Bigger isn’t always better.
That’s proving true in several senses for condo developers around Richmond.
Take the case of the Hamlet Cleaners conversion project on Stafford Avenue in the Fan.
Chris Johnson of Monument Construction converted a defunct dry cleaners into 16 units priced between $119,000 and $209,000. Since finishing construction in August, he has sold 11 of the units.
That’s probably the envy of the local condo industry.
At the much more ambitious Miller and Rhoads condos downtown, Taylor Steele, an agent for Virginia Realty & Relocation, said they’ve closed on seven units out of 133 since coming online in the spring. But interest is high, he said, with 10 to 20 showings a day on the weekends.
One obstacle facing the Miller and Rhoads project is that it cannot get lending approval from the Federal Housing Authority, and without that buyers have a much harder time getting financing.
It has become much harder for first-time homebuyers to qualify for conventional mortgages to buy a condo unit. FHA-approved loans have taken a bigger share of the market, because borrowers only have to put 3.5 percent down. (The agency recently began requiring 10 percent down for buyers with a credit score below 580).
To receive an FHA loan to buy a condo, the building had to be at least 50 percent owner occupied. As more buyers began to rely on these loans, it has made selling much harder, especially for large projects like Rocketts Landing and Miller & Rhoads, which were conceived when credit was easier to get.
In December, FHA lowered the occupancy requirement to 30 percent to make it easier for buildings to qualify.
For some it is easier than others. Hamlet Cleaners needed to sell only six. Miller and Rhoads would have to sell 40. And even then there are FHA lending restrictions on projects attached to commercial space that they will have to overcome.
The developer at Miller & Rhoads has worked out a special loan program with C&F Mortgage Corporation, Village Bank and Franklin Federal Savings Bank to offer fixed-rate loans for 50 percent to 80 percent of the purchase price. And the developer, New Orleans-based HIR Properties, is proving second mortgages for 15 percent of the price.
Bigger condo projects typically sell units at various price points. Those on the lower end seem to be selling better. And prices for the lower units are holding steady while more expensive ones require price cuts to sell. Prices have fallen as much as 20 percent from mid-2008, according to several agents.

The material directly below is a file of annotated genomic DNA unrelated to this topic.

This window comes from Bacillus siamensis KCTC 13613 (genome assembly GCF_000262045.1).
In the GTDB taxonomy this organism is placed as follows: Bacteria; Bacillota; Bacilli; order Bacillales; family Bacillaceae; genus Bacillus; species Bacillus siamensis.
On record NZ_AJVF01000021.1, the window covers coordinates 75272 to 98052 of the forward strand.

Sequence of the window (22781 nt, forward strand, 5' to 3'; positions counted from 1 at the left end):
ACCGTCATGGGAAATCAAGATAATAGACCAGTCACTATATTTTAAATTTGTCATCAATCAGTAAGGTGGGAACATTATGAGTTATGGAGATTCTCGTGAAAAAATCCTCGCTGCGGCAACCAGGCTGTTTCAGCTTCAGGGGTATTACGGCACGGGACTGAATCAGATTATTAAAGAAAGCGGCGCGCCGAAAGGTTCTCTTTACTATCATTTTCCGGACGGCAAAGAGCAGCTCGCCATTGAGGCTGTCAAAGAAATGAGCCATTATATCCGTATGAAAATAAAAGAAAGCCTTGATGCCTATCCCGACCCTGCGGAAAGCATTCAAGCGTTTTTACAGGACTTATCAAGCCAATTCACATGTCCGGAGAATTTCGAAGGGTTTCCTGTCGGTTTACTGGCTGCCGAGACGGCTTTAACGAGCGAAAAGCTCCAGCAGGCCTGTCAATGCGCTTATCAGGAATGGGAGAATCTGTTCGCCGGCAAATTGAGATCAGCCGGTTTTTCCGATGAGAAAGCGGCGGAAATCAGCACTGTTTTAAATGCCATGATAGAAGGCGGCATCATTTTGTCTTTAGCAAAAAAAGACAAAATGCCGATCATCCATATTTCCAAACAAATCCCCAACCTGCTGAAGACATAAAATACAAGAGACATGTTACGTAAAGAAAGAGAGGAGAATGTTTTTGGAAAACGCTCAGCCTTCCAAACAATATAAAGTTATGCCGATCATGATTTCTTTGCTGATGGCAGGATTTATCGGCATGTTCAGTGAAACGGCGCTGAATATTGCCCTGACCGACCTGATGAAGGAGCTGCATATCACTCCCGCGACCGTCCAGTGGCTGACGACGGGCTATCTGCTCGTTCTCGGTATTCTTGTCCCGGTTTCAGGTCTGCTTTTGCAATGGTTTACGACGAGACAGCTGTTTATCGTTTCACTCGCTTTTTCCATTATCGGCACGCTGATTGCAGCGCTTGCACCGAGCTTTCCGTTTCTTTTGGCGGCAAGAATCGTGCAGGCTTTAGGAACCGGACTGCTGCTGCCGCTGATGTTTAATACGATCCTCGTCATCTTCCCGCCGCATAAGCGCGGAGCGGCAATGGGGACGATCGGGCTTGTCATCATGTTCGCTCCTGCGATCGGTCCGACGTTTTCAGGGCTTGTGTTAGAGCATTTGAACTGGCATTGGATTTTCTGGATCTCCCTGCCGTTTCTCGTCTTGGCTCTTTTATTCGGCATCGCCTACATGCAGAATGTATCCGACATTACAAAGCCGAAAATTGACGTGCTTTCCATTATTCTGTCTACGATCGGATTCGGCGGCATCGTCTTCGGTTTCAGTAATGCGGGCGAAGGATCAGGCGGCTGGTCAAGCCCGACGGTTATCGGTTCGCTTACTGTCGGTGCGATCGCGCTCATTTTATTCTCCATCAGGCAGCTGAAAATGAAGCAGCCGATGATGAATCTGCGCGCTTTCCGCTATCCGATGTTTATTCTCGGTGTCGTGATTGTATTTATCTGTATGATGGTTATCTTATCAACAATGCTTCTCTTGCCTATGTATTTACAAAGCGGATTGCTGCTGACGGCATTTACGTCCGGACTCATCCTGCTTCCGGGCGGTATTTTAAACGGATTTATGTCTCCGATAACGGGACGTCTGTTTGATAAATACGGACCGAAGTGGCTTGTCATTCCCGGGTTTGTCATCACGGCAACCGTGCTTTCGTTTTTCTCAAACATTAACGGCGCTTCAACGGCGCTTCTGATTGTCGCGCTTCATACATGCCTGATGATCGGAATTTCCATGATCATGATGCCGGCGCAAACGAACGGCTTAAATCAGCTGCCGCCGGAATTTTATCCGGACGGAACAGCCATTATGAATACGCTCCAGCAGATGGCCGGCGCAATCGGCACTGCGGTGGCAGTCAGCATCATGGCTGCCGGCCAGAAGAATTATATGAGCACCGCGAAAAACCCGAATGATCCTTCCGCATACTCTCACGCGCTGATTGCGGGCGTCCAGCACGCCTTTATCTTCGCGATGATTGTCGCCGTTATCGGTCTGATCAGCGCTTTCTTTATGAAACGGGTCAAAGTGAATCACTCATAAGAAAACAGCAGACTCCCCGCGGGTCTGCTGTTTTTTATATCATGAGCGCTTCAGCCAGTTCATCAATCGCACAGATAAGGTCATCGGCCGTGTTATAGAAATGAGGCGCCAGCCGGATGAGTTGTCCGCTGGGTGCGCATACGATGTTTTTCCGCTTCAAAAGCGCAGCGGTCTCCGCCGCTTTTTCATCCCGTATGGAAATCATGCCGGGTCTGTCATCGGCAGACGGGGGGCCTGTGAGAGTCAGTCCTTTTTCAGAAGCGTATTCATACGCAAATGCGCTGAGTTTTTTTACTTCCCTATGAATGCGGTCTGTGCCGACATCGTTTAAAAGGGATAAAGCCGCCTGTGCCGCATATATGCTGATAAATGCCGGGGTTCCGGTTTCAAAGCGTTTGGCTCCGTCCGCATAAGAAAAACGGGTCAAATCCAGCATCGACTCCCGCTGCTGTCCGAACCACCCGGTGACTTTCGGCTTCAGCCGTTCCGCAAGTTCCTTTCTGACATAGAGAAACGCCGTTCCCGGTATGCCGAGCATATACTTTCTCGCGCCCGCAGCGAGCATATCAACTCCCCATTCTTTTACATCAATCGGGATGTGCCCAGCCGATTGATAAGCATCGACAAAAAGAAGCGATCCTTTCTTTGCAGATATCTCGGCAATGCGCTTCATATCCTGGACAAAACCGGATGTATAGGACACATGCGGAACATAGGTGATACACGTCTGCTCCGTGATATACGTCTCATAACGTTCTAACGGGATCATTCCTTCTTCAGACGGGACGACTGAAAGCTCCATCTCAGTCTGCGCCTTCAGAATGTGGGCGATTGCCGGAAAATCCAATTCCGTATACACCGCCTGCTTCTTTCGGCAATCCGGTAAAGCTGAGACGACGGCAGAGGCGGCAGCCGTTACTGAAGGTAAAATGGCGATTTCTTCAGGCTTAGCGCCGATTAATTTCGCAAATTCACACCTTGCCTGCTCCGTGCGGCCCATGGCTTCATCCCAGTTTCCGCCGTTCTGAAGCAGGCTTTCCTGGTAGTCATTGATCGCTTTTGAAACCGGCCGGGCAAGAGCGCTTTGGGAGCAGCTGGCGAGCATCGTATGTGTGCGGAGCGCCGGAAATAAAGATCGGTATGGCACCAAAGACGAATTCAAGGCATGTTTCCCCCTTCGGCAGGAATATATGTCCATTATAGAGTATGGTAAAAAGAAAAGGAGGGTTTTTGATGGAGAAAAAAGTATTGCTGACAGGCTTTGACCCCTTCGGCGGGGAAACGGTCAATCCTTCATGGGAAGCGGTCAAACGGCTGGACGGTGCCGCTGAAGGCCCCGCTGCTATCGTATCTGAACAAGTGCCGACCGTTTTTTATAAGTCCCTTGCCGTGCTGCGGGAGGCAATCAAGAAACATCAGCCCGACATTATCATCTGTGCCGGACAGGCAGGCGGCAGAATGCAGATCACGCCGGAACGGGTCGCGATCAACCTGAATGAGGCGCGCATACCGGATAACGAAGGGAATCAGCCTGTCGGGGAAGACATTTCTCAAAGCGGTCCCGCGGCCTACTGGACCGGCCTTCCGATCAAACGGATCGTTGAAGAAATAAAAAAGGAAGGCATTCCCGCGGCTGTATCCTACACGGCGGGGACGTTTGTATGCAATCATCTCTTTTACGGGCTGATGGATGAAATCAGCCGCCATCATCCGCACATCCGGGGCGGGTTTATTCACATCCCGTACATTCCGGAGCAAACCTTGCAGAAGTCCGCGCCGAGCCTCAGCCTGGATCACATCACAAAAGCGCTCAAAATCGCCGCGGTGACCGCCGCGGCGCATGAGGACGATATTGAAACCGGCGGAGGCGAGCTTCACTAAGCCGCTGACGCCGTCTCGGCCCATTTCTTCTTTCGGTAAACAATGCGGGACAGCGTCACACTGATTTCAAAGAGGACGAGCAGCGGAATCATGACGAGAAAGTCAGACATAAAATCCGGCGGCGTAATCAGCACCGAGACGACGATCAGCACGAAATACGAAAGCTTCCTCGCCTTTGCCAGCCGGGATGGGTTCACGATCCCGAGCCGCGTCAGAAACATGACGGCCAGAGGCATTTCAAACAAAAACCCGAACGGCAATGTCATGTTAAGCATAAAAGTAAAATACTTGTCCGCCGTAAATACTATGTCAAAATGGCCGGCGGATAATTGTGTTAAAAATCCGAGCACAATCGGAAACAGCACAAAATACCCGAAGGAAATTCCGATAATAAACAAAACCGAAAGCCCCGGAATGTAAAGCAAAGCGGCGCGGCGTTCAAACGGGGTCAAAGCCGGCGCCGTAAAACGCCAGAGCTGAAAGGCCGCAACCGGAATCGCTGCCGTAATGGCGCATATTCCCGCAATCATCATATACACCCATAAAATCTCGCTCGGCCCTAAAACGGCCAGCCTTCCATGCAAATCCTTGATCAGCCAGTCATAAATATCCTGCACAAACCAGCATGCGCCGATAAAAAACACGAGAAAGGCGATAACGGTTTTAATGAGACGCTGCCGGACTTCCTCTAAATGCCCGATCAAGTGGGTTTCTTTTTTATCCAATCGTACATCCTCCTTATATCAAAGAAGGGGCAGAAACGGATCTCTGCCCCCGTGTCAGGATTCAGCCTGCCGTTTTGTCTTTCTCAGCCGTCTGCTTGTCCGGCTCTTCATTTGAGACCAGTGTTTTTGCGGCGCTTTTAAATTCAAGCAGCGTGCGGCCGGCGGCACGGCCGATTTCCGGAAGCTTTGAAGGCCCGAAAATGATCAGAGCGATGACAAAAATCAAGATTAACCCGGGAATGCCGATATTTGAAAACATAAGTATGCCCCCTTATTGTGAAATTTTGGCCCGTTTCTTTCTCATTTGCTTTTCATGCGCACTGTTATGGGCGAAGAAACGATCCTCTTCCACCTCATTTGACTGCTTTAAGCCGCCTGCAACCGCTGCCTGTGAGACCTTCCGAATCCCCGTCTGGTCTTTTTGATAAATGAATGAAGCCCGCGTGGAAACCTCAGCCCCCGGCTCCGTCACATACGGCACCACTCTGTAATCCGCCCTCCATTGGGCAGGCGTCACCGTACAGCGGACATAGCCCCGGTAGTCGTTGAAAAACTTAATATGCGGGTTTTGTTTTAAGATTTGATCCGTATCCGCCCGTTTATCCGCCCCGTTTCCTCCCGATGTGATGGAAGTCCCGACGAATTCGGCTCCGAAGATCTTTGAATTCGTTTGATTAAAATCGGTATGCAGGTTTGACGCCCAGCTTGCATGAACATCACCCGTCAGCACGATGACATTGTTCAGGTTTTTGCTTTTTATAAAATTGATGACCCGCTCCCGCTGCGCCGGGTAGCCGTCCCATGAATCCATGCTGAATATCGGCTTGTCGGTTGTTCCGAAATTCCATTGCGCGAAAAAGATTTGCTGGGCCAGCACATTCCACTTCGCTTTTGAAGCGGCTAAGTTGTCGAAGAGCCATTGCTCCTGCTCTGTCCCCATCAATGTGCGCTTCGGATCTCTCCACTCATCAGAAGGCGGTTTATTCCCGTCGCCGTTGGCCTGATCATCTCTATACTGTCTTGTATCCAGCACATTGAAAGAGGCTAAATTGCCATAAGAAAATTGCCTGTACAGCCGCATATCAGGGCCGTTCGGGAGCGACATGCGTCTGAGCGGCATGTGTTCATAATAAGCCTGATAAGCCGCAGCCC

But future price cuts are less likely, agents and developers say, because supply is starting to fall. According to the Multiple Listing Service, this time last year there were 400 condos listed in area 10 (which primarily includes most of Downtown, the Fan and the Museum District.) Now there are 151 condos for sale.
“We have more than halved the inventory available at the beginning of last year,” said Rick Jarvis, a Realtor for One South Realty who represents several condo properties in Richmond.
“Right now, depending on absorption, we may only have a three- to six-month supply,” he said.
Jarvis and other agents say the combination of lower inventory and continued demand means that prices might have bottomed out.
But there are other factors at play: Rising unemployment and increasing foreclosures could spell trouble.
Ian Coates, operations manage for First Colonial Appraisals, said that what the industry refers to as “looming shadow inventory” could pose a problem.
That is “people sitting on the fence thinking it’s not a good time to sell and they’ll wait until spring. When everyone comes out of the woodwork to sell, there will be a lot of supply, possibly having an impact on prices,” said Coates.
The shadow inventory includes possible foreclosures. An unexpected surge in supply could keep developers from wanting to build new condos.
Building has come to halt as developers retreat to the sidelines and try to sell the units they have on the market. Most of the multifamily construction projects around Richmond are for apartments.
Johnson, of Monument Construction, said he will wait until about half of the remaining 33 units he has available are sold before planning any new projects. He said he started last year with 96 units completed or under development.
Although the supply of new condos is shrinking, Johnson isn’t expecting a boom right away. He expects new development to occur in a piecemeal fashion. For one thing, he said, it takes about 12 months lead time to get a project underway
Bill Chapman, who has overseen the development of several condo projects in Richmond, said that because of the FHA pickle, banks are less excited to lend to new construction projects.
“I think you have a hard time finding a bank lending on a condominium project because they have a hard time achieving those presales [for FHA financing],” said Chapman.
Chapman said he plans on closing in the next month on a former cold storage building in Shockoe Bottom and building 14 apartment units.
“If the market is improving right now and inventory was reduced by 250 units last year, we’ll be looking at better times soon.”